Pauline Missiological Principles And Practice: Insights And Thoughts From Roland Allen

I have recently completed the reading of Missionary Methods: St. Paul’s Or  Ours?, a classic on missions, by Roland Allen. Missionary Methods The  book was written in 1912.

Allen was an Anglican minister who served in China from 1895 – 1903. After retiring from foreign service for health reasons, he served an English parish for several years and then moved to Kenya, Africa where he lived and wrote about missionary principles until his death in 1947.

You can read more about Allen in the article, “The Legacy of Roland Allen” by J. D. Payne. In this article, Payne states that because of Allen’s insight into the expansion of the Church and his insistence that the “missionary methods of the Apostle were not antiquated but rather to be applied to missionary endeavors in any day and time,” he was often thought of as being a prophet. He was also considered “a revolutionary, a radical, or a troublemaker.”

In the text, Allen writes about the historical-socio-political times and conditions in which the Apostle ministered, the financing of ministry, the content of what Paul preached, the training of converts, Paul’s exercise of authority and discipline, and unity within the Church Universal as well as the local church.

It is important to remember when reading Missionary Methods and the quotes below that Allen wrote his books in a missionary era that was dominated by foreign mission organizations, mission stations, and a sense of missionary paternalism. That is why his thoughts, perspectives, and writings were so radical. And so intriguing, exciting, and relevant for today’s missions ministries.

As I read Missionary Methods I was struck by how much of what Roland Allen wrote about and said one-hundred years ago is being proven to be the case and validated today by missiologists. The same missiological issues that Allen addressed in his book are being addressed by contemporary authors such as Steve Addison, David Garrison, Ying Kai, and Steve Smith and he is being given due credit and respect for his influence on current missiological thought and practice. It is interesting to note that Allen once told his son that his writings and perspectives would not be taken seriously until the year 1960.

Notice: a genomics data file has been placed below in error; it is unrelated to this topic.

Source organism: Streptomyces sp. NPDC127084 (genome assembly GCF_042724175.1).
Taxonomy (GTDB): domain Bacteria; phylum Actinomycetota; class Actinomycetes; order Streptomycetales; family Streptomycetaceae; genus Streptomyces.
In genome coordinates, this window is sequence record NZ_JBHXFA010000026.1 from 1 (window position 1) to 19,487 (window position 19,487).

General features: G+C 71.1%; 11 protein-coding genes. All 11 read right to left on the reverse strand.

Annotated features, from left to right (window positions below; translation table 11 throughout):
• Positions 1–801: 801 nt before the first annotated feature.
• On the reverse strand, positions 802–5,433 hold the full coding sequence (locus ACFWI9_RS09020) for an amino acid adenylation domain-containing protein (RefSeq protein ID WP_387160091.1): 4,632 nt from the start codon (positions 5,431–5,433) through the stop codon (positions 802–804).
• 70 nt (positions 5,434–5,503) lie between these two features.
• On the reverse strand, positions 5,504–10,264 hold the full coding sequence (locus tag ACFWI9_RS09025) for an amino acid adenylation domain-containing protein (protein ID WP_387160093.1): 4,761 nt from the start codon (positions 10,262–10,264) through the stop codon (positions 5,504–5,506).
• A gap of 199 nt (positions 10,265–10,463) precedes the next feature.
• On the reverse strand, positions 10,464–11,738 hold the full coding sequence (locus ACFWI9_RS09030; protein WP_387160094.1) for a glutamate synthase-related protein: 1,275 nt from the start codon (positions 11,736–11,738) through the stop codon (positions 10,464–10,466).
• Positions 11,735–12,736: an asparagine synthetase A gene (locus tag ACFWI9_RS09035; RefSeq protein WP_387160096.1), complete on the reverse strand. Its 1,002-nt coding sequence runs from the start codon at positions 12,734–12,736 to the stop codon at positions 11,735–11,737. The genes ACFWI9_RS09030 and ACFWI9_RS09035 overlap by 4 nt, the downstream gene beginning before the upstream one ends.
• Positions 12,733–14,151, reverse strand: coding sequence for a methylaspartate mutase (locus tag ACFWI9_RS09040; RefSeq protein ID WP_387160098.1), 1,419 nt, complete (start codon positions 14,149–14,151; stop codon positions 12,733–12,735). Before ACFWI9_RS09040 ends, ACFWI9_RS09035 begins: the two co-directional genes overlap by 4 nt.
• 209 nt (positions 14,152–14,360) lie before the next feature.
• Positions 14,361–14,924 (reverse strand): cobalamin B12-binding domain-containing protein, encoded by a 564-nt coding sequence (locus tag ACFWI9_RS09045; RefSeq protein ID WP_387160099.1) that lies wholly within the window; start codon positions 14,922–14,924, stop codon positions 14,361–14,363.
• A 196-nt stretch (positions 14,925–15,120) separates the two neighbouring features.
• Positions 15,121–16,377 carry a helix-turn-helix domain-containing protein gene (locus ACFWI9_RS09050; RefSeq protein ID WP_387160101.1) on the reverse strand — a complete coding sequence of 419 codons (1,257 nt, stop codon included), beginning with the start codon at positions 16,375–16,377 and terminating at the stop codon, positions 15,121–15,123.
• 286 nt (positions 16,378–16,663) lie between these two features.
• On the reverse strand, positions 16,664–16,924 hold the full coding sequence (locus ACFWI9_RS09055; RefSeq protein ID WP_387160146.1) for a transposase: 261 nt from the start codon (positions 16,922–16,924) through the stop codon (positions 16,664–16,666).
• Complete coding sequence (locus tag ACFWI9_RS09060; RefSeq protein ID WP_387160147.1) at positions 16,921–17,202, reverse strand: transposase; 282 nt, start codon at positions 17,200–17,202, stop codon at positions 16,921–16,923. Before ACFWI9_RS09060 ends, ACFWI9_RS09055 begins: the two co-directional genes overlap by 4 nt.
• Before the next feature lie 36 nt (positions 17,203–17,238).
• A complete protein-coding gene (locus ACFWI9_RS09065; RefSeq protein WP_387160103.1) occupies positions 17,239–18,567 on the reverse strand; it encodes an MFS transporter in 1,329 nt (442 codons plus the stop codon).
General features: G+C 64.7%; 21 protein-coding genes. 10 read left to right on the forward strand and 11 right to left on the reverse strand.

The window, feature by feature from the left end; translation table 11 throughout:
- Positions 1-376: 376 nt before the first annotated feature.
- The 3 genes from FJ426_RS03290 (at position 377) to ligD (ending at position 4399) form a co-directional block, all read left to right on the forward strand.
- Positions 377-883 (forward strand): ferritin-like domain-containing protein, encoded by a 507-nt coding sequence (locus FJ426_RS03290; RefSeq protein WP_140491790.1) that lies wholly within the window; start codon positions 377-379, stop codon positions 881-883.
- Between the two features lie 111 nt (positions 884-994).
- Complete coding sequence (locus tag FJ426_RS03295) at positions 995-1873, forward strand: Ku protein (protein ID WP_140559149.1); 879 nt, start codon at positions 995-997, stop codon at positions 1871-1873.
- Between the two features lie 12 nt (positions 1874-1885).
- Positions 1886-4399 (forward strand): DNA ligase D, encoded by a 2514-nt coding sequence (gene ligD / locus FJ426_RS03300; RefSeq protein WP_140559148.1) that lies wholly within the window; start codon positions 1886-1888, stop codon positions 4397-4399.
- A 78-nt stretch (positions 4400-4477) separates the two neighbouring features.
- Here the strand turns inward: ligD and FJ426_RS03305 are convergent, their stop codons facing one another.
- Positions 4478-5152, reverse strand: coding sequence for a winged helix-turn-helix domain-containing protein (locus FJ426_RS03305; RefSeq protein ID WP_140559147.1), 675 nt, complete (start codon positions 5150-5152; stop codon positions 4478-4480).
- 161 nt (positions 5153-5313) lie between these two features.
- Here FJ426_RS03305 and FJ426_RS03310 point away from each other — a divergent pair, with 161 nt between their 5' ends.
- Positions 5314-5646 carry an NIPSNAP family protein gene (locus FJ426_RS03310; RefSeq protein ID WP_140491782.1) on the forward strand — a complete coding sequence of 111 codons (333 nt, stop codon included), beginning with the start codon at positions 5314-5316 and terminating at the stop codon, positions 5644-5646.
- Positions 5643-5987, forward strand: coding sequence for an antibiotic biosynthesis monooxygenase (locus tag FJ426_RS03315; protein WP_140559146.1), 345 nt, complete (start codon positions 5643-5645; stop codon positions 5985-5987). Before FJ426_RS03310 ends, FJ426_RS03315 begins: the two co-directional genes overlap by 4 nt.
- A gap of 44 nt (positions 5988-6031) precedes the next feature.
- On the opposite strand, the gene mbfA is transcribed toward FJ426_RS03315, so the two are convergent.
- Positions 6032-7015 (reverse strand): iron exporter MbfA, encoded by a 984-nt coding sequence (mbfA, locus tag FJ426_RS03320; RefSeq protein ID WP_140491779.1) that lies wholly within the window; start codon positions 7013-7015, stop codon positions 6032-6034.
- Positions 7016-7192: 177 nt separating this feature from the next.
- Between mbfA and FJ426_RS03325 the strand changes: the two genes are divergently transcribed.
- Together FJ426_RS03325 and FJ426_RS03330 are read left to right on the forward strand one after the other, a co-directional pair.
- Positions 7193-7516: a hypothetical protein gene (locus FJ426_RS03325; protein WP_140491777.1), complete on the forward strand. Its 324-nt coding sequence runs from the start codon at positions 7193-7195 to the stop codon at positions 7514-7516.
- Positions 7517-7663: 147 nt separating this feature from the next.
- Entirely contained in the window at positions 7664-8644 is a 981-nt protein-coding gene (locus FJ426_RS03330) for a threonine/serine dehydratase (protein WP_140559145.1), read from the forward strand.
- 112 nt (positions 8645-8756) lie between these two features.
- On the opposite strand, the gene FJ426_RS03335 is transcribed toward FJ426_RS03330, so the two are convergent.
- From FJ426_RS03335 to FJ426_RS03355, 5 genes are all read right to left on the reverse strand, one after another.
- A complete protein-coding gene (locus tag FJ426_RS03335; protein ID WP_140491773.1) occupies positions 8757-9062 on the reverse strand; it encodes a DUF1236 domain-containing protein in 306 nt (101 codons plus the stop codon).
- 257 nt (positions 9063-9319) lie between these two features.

I would like to share, in this post and several to follow, a number of quotes taken from Missionary Methods that I highlighted as I read the book. The quotes either gave me pause to ponder or reasons to shout “Amen!”

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From the Introduction:

“Today if a man ventures to suggest that there may be something in the methods by which St Paul attained such wonderful results worthy of our careful attention, and perhaps of our imitation, he is in danger of being  accused of revolutionary tendencies.”

” … St Paul did not gather congregations, he planted churches ….”  

“We cannot imagine any Christianity worthy of the name existing without the elaborate machinery which we have invented.”

“In face of the vast proportions of the work to be done … the example of the Apostle of the Gentiles must be of first importance.”

In the first chapter of Missionary Methods, “Strategic Points,” Allen writes that although Paul “did not deliberately plan his missionary tours … All the cities, or towns, in which he planted churches were centres of Roman administration, of Greek civilization, of Jewish influence, or of some commercial importance.”

“It is not enough for the church to be established in a place where many are coming and going unless the people who come and go not only learn  the Gospel, but leave it in such a way that they can propagate it.”

“St Paul plainly did not select where he would preach simply on grounds like these; he was led of the Spirit, and when we speak of his strategic centres, we must recognize that they were natural centres; but we must also recognize that for missionary work they were strategic centres because he made them such. They were not centres as which he must stop, but centres from which he might begin; not centres into which life drained but centres from which it spread abroad.”

“He was led as God opened the door; but wherever he was led he always found a centre, and seizing upon that centre he made it a centre of Christian life.”

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In a day when so much of the world is in need of hearing the Gospel of Jesus Christ and knowing Him personally as Savior, it behooves us to listen to the visionary missionary voice of Roland Allen. Though his book is one-hundred years old, I believe the Holy Spirit can use its insights into the missionary principles and practice of the Apostle Paul to greatly impact our missions ministries for the glory of God and the planting of indigenous churches around the world and the reaching of many for Christ.

I will post additional quotes from Missionary Methods over the next week or two.

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